Improved multi-site Parkinson's disease classification using neuroimaging data with counterfactual inferenceDownload PDF

Published: 04 Apr 2023, Last Modified: 24 Apr 2023MIDL 2023 PosterReaders: Everyone
Keywords: Domain shift, harmonization, normalizing flow, causality, counterfactual, Parkinson's disease
TL;DR: Counterfactual Inference improves Neuroimaging-based Parkinson's disease classification in multi-site scenarios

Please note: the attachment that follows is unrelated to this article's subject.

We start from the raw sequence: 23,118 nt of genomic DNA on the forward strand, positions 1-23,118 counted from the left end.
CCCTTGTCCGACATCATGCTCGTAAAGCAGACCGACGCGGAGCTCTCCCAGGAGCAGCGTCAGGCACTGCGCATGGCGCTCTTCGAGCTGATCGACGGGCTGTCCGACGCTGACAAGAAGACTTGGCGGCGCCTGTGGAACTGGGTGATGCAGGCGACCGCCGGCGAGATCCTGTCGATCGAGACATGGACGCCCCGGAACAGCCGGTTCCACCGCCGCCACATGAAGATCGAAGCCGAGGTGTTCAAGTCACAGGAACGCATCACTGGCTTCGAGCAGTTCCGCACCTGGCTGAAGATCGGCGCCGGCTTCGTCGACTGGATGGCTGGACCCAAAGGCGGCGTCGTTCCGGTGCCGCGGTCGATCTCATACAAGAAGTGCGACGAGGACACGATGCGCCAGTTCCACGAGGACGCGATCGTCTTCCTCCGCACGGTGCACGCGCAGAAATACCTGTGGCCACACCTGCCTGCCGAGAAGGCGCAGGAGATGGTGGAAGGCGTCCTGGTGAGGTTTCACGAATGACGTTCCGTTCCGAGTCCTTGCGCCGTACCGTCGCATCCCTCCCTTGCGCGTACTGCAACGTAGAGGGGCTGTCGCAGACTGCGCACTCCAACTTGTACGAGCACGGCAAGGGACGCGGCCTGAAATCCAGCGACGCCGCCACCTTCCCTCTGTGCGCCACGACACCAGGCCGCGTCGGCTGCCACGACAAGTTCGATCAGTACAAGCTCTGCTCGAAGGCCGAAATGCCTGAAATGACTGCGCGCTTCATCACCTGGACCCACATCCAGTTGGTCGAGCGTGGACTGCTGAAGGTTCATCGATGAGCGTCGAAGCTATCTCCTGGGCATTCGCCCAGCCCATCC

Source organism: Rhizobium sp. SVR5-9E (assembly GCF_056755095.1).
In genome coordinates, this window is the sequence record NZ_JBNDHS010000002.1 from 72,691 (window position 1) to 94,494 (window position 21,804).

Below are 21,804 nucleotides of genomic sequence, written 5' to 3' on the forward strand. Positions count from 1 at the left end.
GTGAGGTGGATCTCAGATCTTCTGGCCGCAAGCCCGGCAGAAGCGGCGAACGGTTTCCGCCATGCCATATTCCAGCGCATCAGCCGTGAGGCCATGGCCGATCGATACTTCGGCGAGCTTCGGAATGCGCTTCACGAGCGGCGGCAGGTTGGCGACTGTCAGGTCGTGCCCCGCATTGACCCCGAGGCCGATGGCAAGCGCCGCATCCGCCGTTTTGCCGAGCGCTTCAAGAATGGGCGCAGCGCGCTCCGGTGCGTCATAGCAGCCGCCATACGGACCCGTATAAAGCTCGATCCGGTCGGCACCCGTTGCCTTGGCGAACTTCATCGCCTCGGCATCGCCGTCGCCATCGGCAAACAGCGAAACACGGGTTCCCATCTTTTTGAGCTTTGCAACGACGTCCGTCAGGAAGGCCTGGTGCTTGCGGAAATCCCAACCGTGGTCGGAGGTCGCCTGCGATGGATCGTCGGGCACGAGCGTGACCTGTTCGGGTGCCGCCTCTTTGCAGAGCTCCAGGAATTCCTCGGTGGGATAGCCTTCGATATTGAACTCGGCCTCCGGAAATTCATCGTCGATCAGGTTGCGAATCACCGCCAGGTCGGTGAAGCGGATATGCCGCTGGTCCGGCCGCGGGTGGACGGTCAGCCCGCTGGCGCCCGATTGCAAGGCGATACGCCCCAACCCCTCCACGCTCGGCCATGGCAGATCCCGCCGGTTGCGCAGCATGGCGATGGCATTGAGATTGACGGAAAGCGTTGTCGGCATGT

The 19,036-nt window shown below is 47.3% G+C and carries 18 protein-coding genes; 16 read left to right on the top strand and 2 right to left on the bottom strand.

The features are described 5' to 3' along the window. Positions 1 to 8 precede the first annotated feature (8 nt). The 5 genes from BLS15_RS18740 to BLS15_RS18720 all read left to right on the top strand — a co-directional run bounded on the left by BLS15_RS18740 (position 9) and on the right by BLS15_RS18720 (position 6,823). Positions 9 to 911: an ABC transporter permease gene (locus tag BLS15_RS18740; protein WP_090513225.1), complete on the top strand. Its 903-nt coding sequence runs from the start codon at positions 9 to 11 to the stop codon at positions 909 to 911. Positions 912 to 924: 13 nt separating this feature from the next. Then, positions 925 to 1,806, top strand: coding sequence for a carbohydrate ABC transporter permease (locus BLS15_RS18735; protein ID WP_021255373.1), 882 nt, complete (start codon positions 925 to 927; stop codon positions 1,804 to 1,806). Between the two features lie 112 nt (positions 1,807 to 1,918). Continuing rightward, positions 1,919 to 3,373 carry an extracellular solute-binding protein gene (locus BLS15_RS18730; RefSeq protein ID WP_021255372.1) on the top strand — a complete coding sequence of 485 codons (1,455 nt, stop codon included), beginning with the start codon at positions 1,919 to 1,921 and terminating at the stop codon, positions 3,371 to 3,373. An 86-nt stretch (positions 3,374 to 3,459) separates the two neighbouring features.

Abstract: Deep learning has led to many advances in medical image analysis for various clinical problems. However, most deep learning models are known to be sensitive to differences in the training and test data distributions, which can lead to a decrease in accuracy when applied in real-life scenarios. Thus far, various techniques have been developed to tackle this problem, primarily focusing on harmonizing feature representations from different datasets. Due to the recent increased interest in causal approaches in deep learning, explainable harmonization techniques have gained momentum lately but have not been applied broadly yet. Our study proposes a causal flow-based technique to overcome the problem of different feature distributions in multi-site data used for Parkinson's disease (PD) classification. Feature distributions from six different sites, with a total of 415 subjects (PD: 263, healthy controls: 152), were used for the experiments. A counterfactual approach to answer the question, ``How would brain MRI features appear if they were obtained at a different site?" was developed using a causal normalizing flow. When tested on features from a previously unseen site, the counterfactual-based classifier demonstrated superior performance (weighted f1 = 0.68) compared to a classifier trained on purely observational data (weighted f1 = 0.36) and improved accuracy compared to a harmonization technique typically used in neurological settings (weighted f1 = 0.5). These results show that the proposed technique can effectively correct differences in multi-site feature distributions to facilitate generalizable deep-learning models.
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